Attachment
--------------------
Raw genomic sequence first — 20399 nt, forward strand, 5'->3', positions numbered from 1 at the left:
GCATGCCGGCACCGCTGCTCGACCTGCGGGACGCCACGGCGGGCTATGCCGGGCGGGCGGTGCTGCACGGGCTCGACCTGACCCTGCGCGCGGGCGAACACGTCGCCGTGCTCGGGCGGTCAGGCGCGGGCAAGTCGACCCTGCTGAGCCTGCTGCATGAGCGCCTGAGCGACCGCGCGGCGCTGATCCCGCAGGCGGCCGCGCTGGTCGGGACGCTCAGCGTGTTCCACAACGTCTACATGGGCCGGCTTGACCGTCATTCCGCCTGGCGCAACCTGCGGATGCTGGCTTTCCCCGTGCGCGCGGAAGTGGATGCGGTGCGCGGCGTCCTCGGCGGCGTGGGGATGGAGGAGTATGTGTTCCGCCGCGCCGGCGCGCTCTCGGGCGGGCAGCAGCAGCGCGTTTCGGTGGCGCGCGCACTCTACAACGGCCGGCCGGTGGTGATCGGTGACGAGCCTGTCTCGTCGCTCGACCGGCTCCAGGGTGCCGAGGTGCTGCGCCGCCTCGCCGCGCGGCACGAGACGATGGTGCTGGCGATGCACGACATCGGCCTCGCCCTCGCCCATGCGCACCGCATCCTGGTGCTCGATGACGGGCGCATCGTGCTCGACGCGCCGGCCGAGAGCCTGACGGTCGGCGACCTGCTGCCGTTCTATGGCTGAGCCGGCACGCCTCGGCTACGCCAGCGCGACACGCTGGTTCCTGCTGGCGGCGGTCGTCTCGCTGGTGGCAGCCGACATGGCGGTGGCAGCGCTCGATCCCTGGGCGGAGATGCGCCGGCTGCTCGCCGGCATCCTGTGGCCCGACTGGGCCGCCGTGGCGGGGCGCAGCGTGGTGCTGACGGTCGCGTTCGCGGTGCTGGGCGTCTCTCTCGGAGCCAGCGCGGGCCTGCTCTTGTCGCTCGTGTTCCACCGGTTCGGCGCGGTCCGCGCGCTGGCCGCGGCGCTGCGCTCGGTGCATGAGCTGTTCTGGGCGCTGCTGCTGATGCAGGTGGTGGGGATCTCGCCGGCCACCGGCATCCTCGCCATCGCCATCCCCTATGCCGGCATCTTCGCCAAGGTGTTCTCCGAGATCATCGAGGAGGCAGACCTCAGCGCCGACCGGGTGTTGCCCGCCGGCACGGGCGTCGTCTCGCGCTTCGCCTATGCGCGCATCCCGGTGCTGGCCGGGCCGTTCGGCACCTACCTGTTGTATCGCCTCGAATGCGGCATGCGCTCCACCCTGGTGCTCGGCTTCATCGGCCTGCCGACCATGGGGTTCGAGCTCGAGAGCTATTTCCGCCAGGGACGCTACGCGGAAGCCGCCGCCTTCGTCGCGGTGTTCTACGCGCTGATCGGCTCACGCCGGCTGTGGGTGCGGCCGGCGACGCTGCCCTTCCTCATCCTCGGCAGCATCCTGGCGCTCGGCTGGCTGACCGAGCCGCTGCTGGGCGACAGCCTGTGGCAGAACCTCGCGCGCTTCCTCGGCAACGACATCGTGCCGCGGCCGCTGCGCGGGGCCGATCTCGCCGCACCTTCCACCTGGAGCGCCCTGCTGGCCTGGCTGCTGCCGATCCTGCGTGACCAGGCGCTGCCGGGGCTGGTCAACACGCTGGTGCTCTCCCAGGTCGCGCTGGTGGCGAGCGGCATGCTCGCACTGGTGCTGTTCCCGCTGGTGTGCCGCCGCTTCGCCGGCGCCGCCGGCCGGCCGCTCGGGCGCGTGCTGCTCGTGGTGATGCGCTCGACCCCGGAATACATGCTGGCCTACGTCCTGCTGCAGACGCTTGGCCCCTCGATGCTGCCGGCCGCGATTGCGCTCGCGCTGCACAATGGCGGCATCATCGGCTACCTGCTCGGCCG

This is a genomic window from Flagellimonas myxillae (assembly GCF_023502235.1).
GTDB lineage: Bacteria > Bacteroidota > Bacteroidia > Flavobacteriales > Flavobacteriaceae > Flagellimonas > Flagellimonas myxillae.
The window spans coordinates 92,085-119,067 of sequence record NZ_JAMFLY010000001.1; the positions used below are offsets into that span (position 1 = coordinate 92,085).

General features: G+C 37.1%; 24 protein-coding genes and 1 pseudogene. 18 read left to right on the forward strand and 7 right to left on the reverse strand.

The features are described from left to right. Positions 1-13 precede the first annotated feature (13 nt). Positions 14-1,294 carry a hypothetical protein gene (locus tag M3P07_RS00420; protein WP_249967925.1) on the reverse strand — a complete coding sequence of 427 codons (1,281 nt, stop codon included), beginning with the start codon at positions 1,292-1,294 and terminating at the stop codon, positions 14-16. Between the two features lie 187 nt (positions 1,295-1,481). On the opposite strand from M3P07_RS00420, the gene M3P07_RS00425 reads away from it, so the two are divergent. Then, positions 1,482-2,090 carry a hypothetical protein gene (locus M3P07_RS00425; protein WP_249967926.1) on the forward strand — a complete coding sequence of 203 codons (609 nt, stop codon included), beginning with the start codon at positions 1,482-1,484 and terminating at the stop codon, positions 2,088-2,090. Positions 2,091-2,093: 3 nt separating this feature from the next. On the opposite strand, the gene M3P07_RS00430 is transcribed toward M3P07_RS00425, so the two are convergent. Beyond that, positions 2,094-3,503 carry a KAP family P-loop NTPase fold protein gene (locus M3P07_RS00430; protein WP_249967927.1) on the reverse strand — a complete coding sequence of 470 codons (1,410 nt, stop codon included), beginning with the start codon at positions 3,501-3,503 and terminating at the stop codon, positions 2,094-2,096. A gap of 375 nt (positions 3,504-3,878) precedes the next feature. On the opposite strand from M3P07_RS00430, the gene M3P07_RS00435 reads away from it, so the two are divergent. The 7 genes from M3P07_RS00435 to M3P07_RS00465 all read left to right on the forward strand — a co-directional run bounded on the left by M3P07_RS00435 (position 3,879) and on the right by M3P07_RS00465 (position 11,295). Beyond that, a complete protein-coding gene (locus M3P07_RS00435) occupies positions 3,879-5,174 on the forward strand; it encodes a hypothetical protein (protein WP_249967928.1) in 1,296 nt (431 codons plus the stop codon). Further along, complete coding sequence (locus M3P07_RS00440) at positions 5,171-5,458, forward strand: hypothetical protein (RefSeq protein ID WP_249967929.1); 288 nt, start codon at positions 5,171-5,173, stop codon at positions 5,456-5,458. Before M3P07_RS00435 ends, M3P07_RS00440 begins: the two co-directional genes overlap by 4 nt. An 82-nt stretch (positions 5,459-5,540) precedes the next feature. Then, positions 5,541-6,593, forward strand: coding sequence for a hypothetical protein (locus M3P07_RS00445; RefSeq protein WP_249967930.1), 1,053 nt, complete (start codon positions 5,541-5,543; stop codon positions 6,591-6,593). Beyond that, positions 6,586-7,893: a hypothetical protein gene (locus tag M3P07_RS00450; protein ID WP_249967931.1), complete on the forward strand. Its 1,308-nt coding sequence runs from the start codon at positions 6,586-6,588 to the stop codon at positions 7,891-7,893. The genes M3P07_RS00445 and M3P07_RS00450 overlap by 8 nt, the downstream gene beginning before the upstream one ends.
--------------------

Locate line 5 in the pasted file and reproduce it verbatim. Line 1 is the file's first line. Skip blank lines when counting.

The window spans coordinates 92,085-119,067 of sequence record NZ_JAMFLY010000001.1; the positions used below are offsets into that span (position 1 = coordinate 92,085).